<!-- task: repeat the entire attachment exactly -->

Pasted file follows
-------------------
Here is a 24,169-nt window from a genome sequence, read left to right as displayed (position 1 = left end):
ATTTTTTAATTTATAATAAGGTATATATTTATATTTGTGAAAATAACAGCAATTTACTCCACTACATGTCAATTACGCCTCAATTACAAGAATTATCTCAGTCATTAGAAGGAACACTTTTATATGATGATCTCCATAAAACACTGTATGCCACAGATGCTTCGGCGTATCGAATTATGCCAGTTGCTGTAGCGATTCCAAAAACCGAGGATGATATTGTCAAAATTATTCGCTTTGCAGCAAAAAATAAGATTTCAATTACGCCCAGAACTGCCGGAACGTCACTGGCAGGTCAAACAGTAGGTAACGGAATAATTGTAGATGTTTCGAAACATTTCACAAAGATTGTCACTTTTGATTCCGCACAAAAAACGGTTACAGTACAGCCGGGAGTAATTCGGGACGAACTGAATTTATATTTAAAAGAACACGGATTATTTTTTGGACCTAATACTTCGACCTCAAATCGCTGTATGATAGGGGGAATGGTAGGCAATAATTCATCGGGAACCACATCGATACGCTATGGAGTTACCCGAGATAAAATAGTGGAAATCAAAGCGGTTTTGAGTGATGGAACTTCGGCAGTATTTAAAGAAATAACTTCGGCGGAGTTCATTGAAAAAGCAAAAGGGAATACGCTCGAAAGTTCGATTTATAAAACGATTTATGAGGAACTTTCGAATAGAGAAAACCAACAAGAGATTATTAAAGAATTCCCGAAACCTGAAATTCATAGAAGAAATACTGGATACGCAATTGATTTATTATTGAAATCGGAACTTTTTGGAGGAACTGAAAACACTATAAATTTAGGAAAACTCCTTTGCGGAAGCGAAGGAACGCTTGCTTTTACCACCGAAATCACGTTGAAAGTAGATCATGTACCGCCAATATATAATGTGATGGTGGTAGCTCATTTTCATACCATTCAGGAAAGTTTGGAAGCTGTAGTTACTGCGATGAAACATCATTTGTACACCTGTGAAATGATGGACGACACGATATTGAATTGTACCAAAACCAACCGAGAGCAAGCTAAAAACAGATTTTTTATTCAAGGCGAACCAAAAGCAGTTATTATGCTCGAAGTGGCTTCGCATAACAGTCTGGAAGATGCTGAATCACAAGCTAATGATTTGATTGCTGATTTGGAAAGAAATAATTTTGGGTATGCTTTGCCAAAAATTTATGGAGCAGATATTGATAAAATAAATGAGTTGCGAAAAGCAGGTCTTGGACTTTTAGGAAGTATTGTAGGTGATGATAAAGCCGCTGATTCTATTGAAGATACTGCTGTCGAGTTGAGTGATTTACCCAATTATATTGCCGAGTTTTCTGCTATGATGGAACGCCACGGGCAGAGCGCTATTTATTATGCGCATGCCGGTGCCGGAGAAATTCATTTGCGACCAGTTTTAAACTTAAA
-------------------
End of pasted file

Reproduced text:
Here is a 24,169-nt window from a genome sequence, read left to right as displayed (position 1 = left end):
ATTTTTTAATTTATAATAAGGTATATATTTATATTTGTGAAAATAACAGCAATTTACTCCACTACATGTCAATTACGCCTCAATTACAAGAATTATCTCAGTCATTAGAAGGAACACTTTTATATGATGATCTCCATAAAACACTGTATGCCACAGATGCTTCGGCGTATCGAATTATGCCAGTTGCTGTAGCGATTCCAAAAACCGAGGATGATATTGTCAAAATTATTCGCTTTGCAGCAAAAAATAAGATTTCAATTACGCCCAGAACTGCCGGAACGTCACTGGCAGGTCAAACAGTAGGTAACGGAATAATTGTAGATGTTTCGAAACATTTCACAAAGATTGTCACTTTTGATTCCGCACAAAAAACGGTTACAGTACAGCCGGGAGTAATTCGGGACGAACTGAATTTATATTTAAAAGAACACGGATTATTTTTTGGACCTAATACTTCGACCTCAAATCGCTGTATGATAGGGGGAATGGTAGGCAATAATTCATCGGGAACCACATCGATACGCTATGGAGTTACCCGAGATAAAATAGTGGAAATCAAAGCGGTTTTGAGTGATGGAACTTCGGCAGTATTTAAAGAAATAACTTCGGCGGAGTTCATTGAAAAAGCAAAAGGGAATACGCTCGAAAGTTCGATTTATAAAACGATTTATGAGGAACTTTCGAATAGAGAAAACCAACAAGAGATTATTAAAGAATTCCCGAAACCTGAAATTCATAGAAGAAATACTGGATACGCAATTGATTTATTATTGAAATCGGAACTTTTTGGAGGAACTGAAAACACTATAAATTTAGGAAAACTCCTTTGCGGAAGCGAAGGAACGCTTGCTTTTACCACCGAAATCACGTTGAAAGTAGATCATGTACCGCCAATATATAATGTGATGGTGGTAGCTCATTTTCATACCATTCAGGAAAGTTTGGAAGCTGTAGTTACTGCGATGAAACATCATTTGTACACCTGTGAAATGATGGACGACACGATATTGAATTGTACCAAAACCAACCGAGAGCAAGCTAAAAACAGATTTTTTATTCAAGGCGAACCAAAAGCAGTTATTATGCTCGAAGTGGCTTCGCATAACAGTCTGGAAGATGCTGAATCACAAGCTAATGATTTGATTGCTGATTTGGAAAGAAATAATTTTGGGTATGCTTTGCCAAAAATTTATGGAGCAGATATTGATAAAATAAATGAGTTGCGAAAAGCAGGTCTTGGACTTTTAGGAAGTATTGTAGGTGATGATAAAGCCGCTGATTCTATTGAAGATACTGCTGTCGAGTTGAGTGATTTACCCAATTATATTGCCGAGTTTTCTGCTATGATGGAACGCCACGGGCAGAGCGCTATTTATTATGCGCATGCCGGTGCCGGAGAAATTCATTTGCGACCAGTTTTAAACTTAAA